She is known as "La Bella," the beautiful woman, and art experts have always ranked her as among the loveliest of portraits by the Venetian Renaissance master Titian. Over the centuries, though, discoloring varnish veiled her beauty.
Courtesy of the Pitti Palace and the Kimbell Art Museum
Known for his lifelong artisitic fascination with the fairer sex, Titian portrayed women across the spectrum, from incredibly sexual to indisputably stately. He painted the face of "La Bella" many times, most notably in his famous nude "Venus of Urbino," now in the Uffizi Gallery in Florence. In "Woman in a Fur Coat," in the Kunsthistorisches Museum in Vienna, she bares one breast and stares boldly at the viewer. In "La Bella," also called "Woman in a Blue Dress," she stands majestically, a rich, noble woman.
No one knows who she is, though, leading many art historians to believe that she isn't a favorite model but instead Titian's personification of ideal beauty. "The standard of beauty he creates—that's one of the appeals of this painting," says David Rosand, a Titian expert and emeritus professor at Columbia University. "And the lush dress is another."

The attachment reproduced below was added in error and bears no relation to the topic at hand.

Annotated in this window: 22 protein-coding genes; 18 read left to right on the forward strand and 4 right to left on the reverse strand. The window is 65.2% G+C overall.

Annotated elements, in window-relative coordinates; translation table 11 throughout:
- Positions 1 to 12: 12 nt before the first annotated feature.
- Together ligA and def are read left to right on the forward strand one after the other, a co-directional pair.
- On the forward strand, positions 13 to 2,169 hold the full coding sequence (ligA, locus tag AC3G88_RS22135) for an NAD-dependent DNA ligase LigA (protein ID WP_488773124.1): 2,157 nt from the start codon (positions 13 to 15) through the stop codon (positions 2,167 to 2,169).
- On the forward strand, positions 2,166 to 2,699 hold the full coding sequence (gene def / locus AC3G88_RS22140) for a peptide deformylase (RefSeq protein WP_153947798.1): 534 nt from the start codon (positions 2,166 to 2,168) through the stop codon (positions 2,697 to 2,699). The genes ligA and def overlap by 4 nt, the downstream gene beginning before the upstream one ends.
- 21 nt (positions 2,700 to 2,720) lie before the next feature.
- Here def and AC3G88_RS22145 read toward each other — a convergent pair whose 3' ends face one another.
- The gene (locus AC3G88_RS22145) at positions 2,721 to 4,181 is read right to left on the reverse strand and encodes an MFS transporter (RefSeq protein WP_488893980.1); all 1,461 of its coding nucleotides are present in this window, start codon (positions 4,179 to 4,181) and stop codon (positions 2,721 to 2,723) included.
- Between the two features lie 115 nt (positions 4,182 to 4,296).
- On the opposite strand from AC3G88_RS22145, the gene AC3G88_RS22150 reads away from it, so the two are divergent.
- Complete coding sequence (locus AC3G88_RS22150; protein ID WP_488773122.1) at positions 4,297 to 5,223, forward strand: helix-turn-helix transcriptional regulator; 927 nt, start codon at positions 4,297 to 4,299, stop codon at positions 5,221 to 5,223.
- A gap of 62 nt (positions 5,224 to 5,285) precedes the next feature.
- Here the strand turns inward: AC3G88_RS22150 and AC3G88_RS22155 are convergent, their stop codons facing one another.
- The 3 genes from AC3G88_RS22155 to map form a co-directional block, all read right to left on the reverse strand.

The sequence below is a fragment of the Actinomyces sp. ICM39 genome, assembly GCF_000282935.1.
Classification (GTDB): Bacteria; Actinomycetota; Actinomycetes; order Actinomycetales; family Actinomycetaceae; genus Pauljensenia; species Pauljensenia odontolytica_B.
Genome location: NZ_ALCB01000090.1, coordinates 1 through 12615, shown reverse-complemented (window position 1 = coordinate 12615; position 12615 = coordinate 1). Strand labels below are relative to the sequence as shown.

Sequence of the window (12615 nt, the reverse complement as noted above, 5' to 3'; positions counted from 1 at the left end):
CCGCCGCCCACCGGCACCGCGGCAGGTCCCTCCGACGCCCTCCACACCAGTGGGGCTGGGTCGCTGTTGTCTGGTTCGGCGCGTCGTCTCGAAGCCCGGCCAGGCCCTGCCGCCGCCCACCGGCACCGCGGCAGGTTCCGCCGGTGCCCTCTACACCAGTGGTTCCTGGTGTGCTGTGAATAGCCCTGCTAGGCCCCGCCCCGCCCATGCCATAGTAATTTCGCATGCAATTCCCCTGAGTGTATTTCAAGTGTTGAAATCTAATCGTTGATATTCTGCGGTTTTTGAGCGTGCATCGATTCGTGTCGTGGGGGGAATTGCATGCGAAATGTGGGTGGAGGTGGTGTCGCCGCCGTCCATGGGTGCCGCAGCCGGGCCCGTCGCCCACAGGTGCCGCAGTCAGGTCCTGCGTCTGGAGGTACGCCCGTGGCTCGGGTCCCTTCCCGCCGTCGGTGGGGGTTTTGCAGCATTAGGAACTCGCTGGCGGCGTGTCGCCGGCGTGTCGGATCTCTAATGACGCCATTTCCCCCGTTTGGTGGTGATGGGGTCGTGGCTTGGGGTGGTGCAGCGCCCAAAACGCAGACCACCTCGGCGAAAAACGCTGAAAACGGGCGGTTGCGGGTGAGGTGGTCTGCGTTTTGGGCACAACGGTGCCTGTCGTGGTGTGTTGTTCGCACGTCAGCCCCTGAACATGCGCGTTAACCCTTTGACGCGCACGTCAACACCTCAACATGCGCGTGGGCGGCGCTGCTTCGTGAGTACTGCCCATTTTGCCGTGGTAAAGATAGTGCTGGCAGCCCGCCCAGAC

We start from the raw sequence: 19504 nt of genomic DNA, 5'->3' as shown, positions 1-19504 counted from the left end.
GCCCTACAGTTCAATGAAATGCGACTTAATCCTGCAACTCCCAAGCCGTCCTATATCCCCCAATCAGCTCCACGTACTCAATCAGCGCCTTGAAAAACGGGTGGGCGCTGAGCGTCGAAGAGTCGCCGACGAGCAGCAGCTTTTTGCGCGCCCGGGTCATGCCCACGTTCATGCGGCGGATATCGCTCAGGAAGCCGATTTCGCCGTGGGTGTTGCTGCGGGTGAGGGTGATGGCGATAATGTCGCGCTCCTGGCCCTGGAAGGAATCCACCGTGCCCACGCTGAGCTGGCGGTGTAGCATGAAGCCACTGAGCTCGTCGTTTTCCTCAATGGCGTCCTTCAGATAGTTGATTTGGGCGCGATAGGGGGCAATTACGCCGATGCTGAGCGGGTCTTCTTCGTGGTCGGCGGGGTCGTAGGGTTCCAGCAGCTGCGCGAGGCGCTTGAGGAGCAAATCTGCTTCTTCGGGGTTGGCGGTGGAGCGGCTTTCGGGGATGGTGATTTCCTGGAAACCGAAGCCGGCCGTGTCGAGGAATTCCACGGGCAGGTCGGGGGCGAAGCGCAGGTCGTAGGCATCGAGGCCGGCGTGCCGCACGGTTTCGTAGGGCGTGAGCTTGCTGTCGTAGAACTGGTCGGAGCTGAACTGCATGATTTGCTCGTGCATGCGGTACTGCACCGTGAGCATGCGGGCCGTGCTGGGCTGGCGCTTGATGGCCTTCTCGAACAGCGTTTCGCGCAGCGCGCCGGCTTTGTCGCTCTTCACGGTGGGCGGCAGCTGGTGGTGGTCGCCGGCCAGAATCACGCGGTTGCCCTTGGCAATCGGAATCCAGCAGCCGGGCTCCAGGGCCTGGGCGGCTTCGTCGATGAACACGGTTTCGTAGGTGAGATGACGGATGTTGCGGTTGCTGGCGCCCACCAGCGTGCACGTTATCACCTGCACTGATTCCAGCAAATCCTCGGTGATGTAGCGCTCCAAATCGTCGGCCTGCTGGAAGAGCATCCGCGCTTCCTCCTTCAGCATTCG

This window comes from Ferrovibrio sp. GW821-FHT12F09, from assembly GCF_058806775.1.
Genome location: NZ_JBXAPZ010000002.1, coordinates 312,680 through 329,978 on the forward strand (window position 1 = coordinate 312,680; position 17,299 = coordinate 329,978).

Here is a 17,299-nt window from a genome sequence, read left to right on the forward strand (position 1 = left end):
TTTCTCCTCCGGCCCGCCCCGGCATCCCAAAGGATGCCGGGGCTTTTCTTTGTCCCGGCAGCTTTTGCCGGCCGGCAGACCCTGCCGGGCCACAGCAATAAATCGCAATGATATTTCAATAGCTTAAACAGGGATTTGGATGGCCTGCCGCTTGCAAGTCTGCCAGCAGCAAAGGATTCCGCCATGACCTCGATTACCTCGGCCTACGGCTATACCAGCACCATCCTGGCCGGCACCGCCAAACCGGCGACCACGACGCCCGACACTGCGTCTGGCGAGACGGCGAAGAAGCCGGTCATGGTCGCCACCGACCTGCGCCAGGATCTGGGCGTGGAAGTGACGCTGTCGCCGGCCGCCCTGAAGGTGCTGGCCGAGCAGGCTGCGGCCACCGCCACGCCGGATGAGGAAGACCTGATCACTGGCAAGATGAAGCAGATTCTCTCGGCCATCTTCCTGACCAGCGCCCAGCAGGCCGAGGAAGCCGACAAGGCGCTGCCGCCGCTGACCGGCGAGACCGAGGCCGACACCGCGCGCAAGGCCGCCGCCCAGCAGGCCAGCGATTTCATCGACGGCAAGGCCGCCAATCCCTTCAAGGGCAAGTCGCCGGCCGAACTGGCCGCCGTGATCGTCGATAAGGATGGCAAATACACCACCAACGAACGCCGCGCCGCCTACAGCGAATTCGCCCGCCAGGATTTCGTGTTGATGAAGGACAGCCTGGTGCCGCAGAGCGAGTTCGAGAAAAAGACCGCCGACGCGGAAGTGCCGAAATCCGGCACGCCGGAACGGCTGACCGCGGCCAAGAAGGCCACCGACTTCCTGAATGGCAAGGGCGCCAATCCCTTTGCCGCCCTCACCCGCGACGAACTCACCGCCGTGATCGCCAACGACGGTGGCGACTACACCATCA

The removal of the varnish reveals the elegance of that dress—painted with costly ultramarine, "second only to gold" pigment, according to Prof. Rosand. "It is always an indicator of a very specialized attention to the image," he added. The painting was made for Francesco Maria I della Rovere, a mercenary who commanded the armies of Florence, the Papal States and later the Republic of Venice; he became duke of Urbino in 1504. Titian also painted him and his wife, Eleonora Gonzaga, in conservative attire.
"La Bella," on the other hand, comes across as a mid-1530s fashionista—wearing a low-cut damask gown embroidered with gold thread, with her ruffled undergarment, or "camicia," showing at her neckline and cuffs. Her lower sleeves are slit to allow the camicia to be pulled through in puffs. She clasps the beads of her gold belt, which probably contain perfume, and her fine gold chain and earrings are set with rubies and pearls. Most of her golden hair sits atop her head in plaits and curls, but one lone tress rests on her shoulder, adding to her understated sexuality.
After leaving the Kimbell on Sept. 18, "La Bella" will travel to the Nevada Art Museum in Reno and the Portland Art Museum in Oregon.